Our beautiful table at the Kate Freeman Clark Art Gallery
When Kate Freeman Clark returned to her ancestral home at Freeman Place in Holly Springs, few knew that she had spent 29 years in New York studying and socializing with world-class art masters of the day. She had become an accomplished painter, especially with plein air landscapes, and was recognized with exhibitions at impressive venues in the Northeast. What townspeople found out within months of her death would be hard to fathom – that the spinster they knew as a typical Southern lady had created over 1,200 paintings and drawings, and they were being given to the enjoyment of Holly Springs along with her home and funds to build a "museum of fine and social arts." Thus began the Kate Freeman Clark Art Gallery.
Kate Freeman Clark (September 3, 1875 – March 3, 1957) was an American painter born in Holly Springs, Mississippi. Clark was the daughter of Edward Clark, an attorney in Vicksburg, Mississippi, and Cary Freeman Clark, whose great-uncle was Edward Cary Walthall. An only child, she was named for her grandmother, and was called "Little Kate" to distinguish her from "Mama Kate". Soon after her birth her father purchased a plantation which would later become the centerpiece of the town of Cary, named for his wife. Kate and her mother summered in Holly Springs, where the air was considered cleaner than along the Mississippi Delta, and Edward would write his daughter long letters during these absences.
Edward Clark died of pneumonia in 1885, soon after being named assistant to L. Q. C. Lamar, Edward Walhall's former law partner who had been named Grover Cleveland's Secretary of the Interior. At his death Kate and her mother moved to Freeman Place in Holly Springs, which had been the Walthall family residence. The family soon moved to New York City, where Kate attended finishing school at the Gardiner School, from which she graduated in 1891. In 1893 the two went to the World's Columbian Exposition in Chicago, which fired in the young woman a passion for art. Upon returning to New York City, she enrolled in the Art Students League in 1895; there she studied drawing with John Henry Twachtman and watercolor with Irving Ramsay Wiles.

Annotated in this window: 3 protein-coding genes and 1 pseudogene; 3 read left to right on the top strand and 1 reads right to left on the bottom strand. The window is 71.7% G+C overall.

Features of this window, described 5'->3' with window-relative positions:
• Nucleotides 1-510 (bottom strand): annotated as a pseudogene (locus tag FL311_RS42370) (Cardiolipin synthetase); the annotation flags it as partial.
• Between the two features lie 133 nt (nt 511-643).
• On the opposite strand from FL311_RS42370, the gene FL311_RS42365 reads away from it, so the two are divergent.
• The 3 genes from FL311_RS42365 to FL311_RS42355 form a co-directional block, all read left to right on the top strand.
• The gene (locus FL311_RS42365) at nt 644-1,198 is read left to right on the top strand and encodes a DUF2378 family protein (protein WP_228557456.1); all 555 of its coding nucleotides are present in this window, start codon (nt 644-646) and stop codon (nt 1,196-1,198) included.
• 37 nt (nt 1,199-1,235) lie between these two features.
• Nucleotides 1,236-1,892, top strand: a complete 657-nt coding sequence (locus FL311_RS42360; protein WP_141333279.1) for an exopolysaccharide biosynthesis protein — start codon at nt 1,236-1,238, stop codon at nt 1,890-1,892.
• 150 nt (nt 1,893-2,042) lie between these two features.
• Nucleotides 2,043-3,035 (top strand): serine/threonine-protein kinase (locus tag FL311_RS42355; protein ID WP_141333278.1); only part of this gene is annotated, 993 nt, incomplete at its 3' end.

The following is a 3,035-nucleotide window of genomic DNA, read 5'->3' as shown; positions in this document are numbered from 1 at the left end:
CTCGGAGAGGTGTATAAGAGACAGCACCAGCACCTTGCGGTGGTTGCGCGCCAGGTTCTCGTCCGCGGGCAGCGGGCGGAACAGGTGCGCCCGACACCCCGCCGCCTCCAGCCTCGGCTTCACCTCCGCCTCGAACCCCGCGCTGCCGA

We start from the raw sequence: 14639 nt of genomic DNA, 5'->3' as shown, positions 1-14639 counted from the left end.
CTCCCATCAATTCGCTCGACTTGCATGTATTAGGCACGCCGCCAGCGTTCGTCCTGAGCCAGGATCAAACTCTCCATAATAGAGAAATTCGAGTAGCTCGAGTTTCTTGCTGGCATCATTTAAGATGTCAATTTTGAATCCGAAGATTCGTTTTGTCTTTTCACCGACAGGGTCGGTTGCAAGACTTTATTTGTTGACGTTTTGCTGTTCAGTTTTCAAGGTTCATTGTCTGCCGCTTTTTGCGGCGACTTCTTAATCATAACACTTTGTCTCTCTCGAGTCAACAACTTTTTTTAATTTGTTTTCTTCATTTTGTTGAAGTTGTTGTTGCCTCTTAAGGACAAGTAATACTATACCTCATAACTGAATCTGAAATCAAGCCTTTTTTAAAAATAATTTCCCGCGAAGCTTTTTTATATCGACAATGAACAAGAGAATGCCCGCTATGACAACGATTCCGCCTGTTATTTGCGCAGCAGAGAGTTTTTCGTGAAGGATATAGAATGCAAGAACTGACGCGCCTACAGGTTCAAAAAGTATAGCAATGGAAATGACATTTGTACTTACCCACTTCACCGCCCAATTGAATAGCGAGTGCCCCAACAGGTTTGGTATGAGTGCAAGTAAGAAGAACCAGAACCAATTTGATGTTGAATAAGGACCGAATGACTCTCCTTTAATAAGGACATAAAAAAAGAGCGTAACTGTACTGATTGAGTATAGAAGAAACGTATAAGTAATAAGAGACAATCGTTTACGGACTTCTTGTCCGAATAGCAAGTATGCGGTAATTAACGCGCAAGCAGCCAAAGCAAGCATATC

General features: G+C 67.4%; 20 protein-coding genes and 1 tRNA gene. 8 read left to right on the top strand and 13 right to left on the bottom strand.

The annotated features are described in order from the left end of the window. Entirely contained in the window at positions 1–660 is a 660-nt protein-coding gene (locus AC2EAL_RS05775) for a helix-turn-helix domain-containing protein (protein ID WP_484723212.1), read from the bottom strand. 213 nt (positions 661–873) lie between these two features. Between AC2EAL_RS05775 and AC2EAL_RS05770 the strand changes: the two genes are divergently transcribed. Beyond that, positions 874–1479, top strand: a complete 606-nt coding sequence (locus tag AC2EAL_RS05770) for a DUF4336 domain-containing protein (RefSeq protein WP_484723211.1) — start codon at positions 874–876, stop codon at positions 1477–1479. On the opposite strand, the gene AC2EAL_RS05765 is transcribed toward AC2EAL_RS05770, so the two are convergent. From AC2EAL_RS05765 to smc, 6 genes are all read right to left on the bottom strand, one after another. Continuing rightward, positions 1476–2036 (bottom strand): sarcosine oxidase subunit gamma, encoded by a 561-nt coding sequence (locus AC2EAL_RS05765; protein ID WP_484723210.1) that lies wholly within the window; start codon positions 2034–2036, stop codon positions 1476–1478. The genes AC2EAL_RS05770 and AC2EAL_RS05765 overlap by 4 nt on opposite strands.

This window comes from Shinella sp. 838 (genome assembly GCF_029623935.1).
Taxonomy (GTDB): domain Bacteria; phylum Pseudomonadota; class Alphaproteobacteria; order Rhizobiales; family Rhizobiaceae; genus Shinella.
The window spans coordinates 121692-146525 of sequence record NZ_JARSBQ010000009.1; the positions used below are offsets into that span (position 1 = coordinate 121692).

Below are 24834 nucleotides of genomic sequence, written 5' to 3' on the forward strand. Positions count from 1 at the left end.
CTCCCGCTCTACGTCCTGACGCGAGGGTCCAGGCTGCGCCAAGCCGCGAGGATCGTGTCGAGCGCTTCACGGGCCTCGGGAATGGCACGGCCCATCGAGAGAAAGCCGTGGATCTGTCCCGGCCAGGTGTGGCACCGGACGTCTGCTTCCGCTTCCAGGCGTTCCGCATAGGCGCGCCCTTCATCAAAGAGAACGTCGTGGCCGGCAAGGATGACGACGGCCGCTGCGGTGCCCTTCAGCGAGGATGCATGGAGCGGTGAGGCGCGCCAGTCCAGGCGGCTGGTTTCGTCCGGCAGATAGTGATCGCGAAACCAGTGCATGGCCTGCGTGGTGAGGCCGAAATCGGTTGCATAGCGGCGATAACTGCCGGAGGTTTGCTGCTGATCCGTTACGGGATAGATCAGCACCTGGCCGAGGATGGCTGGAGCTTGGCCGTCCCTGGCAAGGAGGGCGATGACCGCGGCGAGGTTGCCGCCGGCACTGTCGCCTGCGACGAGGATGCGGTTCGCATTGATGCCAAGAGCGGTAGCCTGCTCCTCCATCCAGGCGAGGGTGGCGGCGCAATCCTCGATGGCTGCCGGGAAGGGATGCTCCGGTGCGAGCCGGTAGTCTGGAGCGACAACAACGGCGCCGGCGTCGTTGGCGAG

It was Wiles who introduced her to William Merritt Chase, who would teach her still-life painting and would serve as her mentor until his death in 1916. Chase respected her work highly, choosing two of her paintings for his personal collection. Clark and her mother summered on eastern Long Island during the late 1890s; Cary also traveled to Washington, D.C. for the social season there in 1896, in which year Kate attended classes at the Corcoran School of Art. She also attended the New York School of Art and the Shinnecock School of Art; she would remain in New York for the winters while traveling to resort areas in Vermont and Connecticut in summers.
Clark took to signing her works with "Freeman Clark" or "K. Freeman Clark" so that her gender was not immediately apparent. She began exhibiting, showing her work at the National Academy of Design in 1905. Further exhibitions followed, at the Carnegie Institute in Pittsburgh, the Corcoran Gallery of Art in Washington, D.C., the Pennsylvania Academy of the Fine Arts in Philadelphia, and at the National Academy and Society of American Artists in New York. She was the subject of a number of one-woman shows, and spoke to the Macbeth Gallery to discuss selling her paintings through them.
Clark had returned to Mississippi sporadically over her career to attend to family obligations, but she spent the bulk of her artistic life in New York; only two paintings on Mississippi subjects are known to exist. However, in 1924, after over 20 years in New York Clark returned to Mississippi and her southern roots, leaving the art world behind forever. Her reasons are unknown, but it has been speculated that the death of her mentor Chase in 1916, followed by that of her grandmother in 1919 and her mother in 1922, was a blow from which she never recovered.
Chase's death especially seems to have hit her hard; she was pained that she could not attend the auction of his studio effects in time to purchase some memento of him, most especially an old, black kettle which he had painted numerous times and which was sold for seven dollars to somebody else. Clark also appears to have foreseen the rise in modernism which followed the Armory Show. Her family is known to have been against her career, and warned her against operating, as her uncle Russell Freeman wrote her, "in spheres of life which belong to men". Her temperament has been described as "depressive", which may have contributed to her withdrawal from the art world.
Clark never married; her one serious suitor, Hamilton Foley, was a West Point cadet who went to the Philippines during the Spanish–American War and was court-martialed for embezzlement in 1905. She rarely spoke of her artwork upon her return to Holly Springs. At her death, however, she bequeathed several hundred paintings and drawings, which had been held in storage in the Lincoln Warehouse in New York, to the town, along with her house and with money to build a museum to house the art.
These works provided the backbone for the Kate Freeman Clark Museum in Holly Springs. The museum, which apart from a handful of works by Chase contains only her work, is located next to her former home, and with more than 1,000 of her paintings is believed to be the largest collection of paintings by a single artist anywhere in the world. She had envisioned library space and a room for the display of fashions in the museum as well, but these could not be included in the final design to a lack of funds.